Finally: Don’t beg or ask for the business. This immediately makes people throw themselves at you.
This three step process works like a charm. The question is: Do you have the guts to make them work for you?
Doctors Don’t Bill By The Hour: Why Do Lawyers?
How many hours did It take to do your heart bypass?
Imagine if doctors charged by the hour.
Would you want the fast version or the slow version of bypass surgery? Would the doctor drag your surgery out to make more money? Would the doctor have an incentive to keep you sick so he would see you more often and spend more time with you each time he saw you? If the doctor wanted to see you weekly for the six weeks following the surgery would you be suspicious of his motivation? What if the doctor wanted two of his colleagues to scrub in and help him with the operation, would you be suspicious of his motivations?
Give those questions some serious thought.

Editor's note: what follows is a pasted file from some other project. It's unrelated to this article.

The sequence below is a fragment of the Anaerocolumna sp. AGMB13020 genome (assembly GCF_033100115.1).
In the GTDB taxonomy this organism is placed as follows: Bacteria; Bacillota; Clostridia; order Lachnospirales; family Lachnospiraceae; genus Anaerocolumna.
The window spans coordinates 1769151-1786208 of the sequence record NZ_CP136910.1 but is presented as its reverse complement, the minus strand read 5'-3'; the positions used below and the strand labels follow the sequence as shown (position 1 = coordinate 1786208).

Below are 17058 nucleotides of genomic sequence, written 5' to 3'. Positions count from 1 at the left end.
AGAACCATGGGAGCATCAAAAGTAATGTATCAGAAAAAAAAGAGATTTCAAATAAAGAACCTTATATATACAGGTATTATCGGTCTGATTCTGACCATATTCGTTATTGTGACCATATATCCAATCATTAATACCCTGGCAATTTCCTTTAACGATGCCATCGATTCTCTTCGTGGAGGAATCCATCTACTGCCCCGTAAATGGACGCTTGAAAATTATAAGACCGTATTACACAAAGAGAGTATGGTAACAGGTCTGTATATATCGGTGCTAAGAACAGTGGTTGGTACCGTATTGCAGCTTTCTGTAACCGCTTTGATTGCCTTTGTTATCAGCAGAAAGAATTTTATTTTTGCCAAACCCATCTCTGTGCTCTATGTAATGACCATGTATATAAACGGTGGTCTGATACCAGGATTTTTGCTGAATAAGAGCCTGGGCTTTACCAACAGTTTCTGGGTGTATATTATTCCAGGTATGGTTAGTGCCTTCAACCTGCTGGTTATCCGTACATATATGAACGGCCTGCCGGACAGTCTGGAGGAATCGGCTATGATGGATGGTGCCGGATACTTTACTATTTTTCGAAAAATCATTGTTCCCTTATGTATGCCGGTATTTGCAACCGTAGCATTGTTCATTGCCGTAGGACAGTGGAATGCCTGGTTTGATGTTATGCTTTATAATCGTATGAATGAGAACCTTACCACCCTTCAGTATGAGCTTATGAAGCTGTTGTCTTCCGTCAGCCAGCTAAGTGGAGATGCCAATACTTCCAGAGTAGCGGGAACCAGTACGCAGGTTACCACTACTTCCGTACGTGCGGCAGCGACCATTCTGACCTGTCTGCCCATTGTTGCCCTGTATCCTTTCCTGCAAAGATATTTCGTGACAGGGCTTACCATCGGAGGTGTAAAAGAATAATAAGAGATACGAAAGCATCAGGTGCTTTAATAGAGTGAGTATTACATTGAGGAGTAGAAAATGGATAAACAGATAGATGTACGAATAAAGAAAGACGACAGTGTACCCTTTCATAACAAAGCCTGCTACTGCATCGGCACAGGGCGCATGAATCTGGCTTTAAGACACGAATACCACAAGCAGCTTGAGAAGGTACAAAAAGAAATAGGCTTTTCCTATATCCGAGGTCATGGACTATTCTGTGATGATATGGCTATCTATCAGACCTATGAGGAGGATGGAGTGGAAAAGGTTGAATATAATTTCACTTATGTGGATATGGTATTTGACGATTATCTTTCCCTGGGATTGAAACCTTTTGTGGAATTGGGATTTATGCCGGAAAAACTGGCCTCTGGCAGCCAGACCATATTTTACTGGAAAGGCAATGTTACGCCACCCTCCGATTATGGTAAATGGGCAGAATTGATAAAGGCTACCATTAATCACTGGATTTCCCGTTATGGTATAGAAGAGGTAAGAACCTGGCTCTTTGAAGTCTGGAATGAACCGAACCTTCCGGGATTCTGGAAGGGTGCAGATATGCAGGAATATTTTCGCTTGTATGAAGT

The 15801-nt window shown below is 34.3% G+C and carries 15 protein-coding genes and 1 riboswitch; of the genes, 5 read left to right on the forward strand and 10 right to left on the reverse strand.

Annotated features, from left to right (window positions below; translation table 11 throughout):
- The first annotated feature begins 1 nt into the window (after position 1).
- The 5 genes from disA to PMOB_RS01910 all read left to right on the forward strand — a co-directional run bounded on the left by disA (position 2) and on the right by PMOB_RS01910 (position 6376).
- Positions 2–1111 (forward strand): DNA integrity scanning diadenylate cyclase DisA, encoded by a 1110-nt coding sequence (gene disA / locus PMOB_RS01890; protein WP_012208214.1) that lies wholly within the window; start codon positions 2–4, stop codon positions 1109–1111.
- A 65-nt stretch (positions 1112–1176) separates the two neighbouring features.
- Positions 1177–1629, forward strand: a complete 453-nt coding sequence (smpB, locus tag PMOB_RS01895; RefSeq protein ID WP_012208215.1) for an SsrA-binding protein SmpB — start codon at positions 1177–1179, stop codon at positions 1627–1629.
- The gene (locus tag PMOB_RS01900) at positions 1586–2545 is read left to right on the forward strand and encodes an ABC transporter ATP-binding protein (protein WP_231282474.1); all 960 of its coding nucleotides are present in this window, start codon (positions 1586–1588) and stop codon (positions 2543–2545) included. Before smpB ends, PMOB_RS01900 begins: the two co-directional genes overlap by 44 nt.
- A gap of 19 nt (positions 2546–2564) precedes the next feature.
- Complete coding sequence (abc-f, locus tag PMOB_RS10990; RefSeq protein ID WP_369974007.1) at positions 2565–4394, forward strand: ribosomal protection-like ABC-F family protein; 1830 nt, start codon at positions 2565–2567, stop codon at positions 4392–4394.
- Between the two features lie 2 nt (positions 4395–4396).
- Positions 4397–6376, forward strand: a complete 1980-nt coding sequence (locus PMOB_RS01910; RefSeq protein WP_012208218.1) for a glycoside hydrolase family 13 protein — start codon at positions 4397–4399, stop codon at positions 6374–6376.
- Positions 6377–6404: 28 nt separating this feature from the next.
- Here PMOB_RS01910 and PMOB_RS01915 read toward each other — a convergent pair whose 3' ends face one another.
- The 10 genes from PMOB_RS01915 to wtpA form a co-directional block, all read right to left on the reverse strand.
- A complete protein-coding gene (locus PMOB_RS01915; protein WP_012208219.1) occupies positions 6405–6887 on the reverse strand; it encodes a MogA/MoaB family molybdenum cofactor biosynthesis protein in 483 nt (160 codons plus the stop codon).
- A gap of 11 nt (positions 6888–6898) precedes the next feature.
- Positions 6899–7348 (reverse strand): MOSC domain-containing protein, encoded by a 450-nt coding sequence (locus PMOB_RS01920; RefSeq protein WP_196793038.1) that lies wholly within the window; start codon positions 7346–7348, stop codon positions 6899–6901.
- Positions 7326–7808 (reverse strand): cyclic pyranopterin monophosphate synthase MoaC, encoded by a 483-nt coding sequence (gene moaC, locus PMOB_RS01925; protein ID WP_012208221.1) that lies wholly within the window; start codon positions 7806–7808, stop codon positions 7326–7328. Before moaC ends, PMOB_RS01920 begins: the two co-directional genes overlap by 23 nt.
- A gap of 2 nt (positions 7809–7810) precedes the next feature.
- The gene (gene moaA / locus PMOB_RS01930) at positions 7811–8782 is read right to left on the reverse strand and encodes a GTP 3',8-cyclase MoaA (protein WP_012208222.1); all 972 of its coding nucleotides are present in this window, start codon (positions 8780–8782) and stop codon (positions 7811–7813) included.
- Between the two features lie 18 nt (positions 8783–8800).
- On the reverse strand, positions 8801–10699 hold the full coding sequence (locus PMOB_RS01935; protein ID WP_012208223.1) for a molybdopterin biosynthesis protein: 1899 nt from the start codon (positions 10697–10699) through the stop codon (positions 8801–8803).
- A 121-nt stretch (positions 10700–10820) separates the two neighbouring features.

Now think about how billing works in your law firm.
When a client comes to you with a problem, a serious problem, what do your billing practices say about the way you address that problem?
Now I have just one more question for you:
If you felt the least bit uncomfortable with the doctor analogy above, how do you think your clients feel when they come to you with a serious issue and you start punching a time clock?
Diversity is Critical in Marketing for Lawyers
Diversity is important in all aspects of life. For the purposes of this discussion, we are not going to get into racial diversity (although that is extremely important). In this article we will discuss diversity as it relates specifically to marketing for lawyers. There are three aspects of marketing diversity that are critical to the success of a law firm. These are: Diversity in case selection, client industry and pricing. Let’s explore each of these three areas.
One of the first things we teach our clients is that they must focus on a specific market niche in order to command fee premiums and differentiate their law firm from their competitors. You can imagine the strange looks I get when I raise the subject of case or matter diversity with those same attorneys.